As seen from Sodermalm

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  • tini58de's Profile Photo

    Tyska Kyrkan - the German Church

    by tini58de Updated May 10, 2006

    3.5 out of 5 starsHelpfulness

    The "Tyska Kyrkan" is the German Church and was built around 1640 by German merchants. The tower is 96 meters high. The interior of the church is different from many other churches I have seen. It is a baroque church with a (replica) of a 17th century Dübel organ, a beautiful pulpit of ebony and alabaster and a pompous King's loge.

    Unusual are the paintings on a wooden ceiling in the church and the stainded windows that were donated by Germans and depict phrases of the Lord's Prayer.

    Up to today the services in the Tyska Kyrkan are held in German, the German community has as many as 2000 members!

    Fear God - Honor the King inside the Tyska Kyrkan paintings on the ceiling of the Tyska Kyrkan stained windows

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  • Kathrin_E's Profile Photo

    Tyska Kyrkan - German Church

    by Kathrin_E Written Oct 7, 2014

    2.5 out of 5 starsHelpfulness

    The former church of St Gertrud, one of the two large churches in Gamla Stan, is the parish church of the German-speaking community. German influence was strong. In the late middle ages the Hansa controlled the trade on the Baltic Sea, German merchants and craftsmen settled in Stockholm just like in many other port cities. Even when the power of the Hansa diminuished, economical and cultural contacts remained important and influential. That included the royal family - marriages with princesses (and recently, borgeois) from Germany occurred several times. The German members of the royal family have their own separate box in the church.

    The present church was erected around 1640 - in the era when Germany was devastated by the catastrophe of the Thirty Year War, the German community in Stockholm lived in peace and wealth.

    Among the impressive interieur and furniture, the pulpit with its elaborate carvings in wood and alabaster is the most remarkable piece. Also the altar and the galleries are richly ornated. By the way, this is a Lutheran church.

    German inscription over the gate of the churchyard Royal box
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  • Zirpsis's Profile Photo

    Another old church in the heart of Old Town

    by Zirpsis Written Apr 13, 2014

    The German Church (of Tyska kyrkan in Swedish) is sometimes referred to as the St. Gertrude Church. It is a mixture of gothic and baroque style and you can find it in the heart of Stockholm's Old Town. The main building is from ca 1640 and the tower from ca 1880. I was especially impressed by the beautiful glass paintings.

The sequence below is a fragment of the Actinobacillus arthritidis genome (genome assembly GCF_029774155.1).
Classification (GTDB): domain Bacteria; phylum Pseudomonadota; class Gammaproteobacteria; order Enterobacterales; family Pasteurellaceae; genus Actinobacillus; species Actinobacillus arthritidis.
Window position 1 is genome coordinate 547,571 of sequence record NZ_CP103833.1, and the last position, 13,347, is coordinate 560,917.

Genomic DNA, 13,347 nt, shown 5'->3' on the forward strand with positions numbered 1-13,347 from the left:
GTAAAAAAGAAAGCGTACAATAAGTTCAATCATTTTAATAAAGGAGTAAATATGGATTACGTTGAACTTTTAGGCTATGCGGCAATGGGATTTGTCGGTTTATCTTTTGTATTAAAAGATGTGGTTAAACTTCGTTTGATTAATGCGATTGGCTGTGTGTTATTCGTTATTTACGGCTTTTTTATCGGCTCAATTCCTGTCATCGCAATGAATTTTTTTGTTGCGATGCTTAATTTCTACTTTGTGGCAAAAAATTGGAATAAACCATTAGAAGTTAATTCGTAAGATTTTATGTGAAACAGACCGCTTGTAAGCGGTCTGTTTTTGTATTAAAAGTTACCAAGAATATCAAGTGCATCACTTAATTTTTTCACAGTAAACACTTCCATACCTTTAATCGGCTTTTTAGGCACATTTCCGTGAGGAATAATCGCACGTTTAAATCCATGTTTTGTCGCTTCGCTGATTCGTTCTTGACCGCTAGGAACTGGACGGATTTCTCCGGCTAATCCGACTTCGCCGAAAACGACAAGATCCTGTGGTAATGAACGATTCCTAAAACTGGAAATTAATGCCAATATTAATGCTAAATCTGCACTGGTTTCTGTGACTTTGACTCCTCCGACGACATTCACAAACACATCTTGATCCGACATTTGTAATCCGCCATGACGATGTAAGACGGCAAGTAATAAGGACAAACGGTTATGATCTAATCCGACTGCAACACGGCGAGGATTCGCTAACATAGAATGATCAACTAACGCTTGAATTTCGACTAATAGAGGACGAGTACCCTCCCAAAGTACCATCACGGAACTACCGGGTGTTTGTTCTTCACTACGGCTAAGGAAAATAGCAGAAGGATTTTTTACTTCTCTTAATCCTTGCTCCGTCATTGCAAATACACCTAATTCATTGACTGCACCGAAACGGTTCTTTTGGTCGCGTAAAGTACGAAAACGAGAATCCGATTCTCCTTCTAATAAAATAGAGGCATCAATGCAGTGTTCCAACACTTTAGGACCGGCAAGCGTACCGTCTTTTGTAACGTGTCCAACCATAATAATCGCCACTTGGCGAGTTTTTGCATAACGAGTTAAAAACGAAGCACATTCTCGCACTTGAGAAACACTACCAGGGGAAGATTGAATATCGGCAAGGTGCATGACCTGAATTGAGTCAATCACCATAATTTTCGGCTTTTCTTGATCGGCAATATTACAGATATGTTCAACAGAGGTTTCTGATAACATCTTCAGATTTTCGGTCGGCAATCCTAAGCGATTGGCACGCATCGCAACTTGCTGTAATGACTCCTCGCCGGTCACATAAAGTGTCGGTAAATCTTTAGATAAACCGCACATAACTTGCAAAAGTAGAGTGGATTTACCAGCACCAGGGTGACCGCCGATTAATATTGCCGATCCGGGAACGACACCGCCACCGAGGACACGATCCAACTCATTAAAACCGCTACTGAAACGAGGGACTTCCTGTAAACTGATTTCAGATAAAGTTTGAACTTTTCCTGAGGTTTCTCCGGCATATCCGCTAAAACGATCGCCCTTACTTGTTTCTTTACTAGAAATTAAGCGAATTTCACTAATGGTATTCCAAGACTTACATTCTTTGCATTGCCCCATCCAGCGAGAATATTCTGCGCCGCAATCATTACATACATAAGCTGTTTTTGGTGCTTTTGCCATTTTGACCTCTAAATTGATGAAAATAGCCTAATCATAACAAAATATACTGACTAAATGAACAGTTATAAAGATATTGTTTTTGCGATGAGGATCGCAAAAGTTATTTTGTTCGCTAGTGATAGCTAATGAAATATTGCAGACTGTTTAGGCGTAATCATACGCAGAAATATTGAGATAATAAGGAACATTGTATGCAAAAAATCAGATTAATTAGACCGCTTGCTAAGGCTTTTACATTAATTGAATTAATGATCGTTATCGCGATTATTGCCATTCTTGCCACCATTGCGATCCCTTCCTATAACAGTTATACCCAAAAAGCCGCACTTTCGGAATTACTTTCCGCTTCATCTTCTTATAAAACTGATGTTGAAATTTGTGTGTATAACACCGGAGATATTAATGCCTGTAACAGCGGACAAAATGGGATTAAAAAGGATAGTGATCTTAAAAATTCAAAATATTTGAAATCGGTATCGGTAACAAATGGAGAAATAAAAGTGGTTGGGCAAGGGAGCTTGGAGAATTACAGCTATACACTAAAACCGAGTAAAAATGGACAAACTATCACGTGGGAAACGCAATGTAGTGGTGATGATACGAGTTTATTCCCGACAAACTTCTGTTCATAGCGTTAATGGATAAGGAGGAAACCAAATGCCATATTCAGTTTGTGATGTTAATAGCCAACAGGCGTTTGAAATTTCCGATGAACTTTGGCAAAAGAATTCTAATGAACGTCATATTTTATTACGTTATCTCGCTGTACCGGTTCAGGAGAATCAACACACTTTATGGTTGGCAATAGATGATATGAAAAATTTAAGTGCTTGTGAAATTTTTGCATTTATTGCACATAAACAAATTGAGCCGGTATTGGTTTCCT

Entrance to the German Church Steeple of the German Church, Stockholm Steeple of the German Church
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  • yooperprof's Profile Photo

    Tyksa Kyrkan - the German Church

    by yooperprof Written Jan 11, 2004

    One of the dominant spires on the Stockholm skyline is that of the German Church, on Gamla Stan - rebuilt in the late 19th century, it reaches a height of 96 meters - 315 feet. It was originally built for the Germanic merchants of the Hanseatic League who settled on Gamla Stan and gave the island much of its Baltic heritage. Services are still held here in German, and the Church is also home to a variety of musical concerts throughout the year.

    Germania in the Baltic
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  • bpwillet's Profile Photo

    Tyska Kyrkan

    by bpwillet Written Oct 29, 2003

    2.5 out of 5 starsHelpfulness

    One of the most astonishing churches in Stockholm. Built in the late 1500's, it's interior contains gallery paintings from 1660-65. The golden altar and ebony pulpit are worth seeing.

    Tyska Kyrkan-Gamla Stan
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  • MichaelFalk1969's Profile Photo

    Tyska Kirkan

    by MichaelFalk1969 Written Aug 3, 2006

    2.5 out of 5 starsHelpfulness

    ... meaning the German Church, established by wealthy german merchants. Very beautiful glass-stained windows depicting not only religious scenes, but also people at work or family life.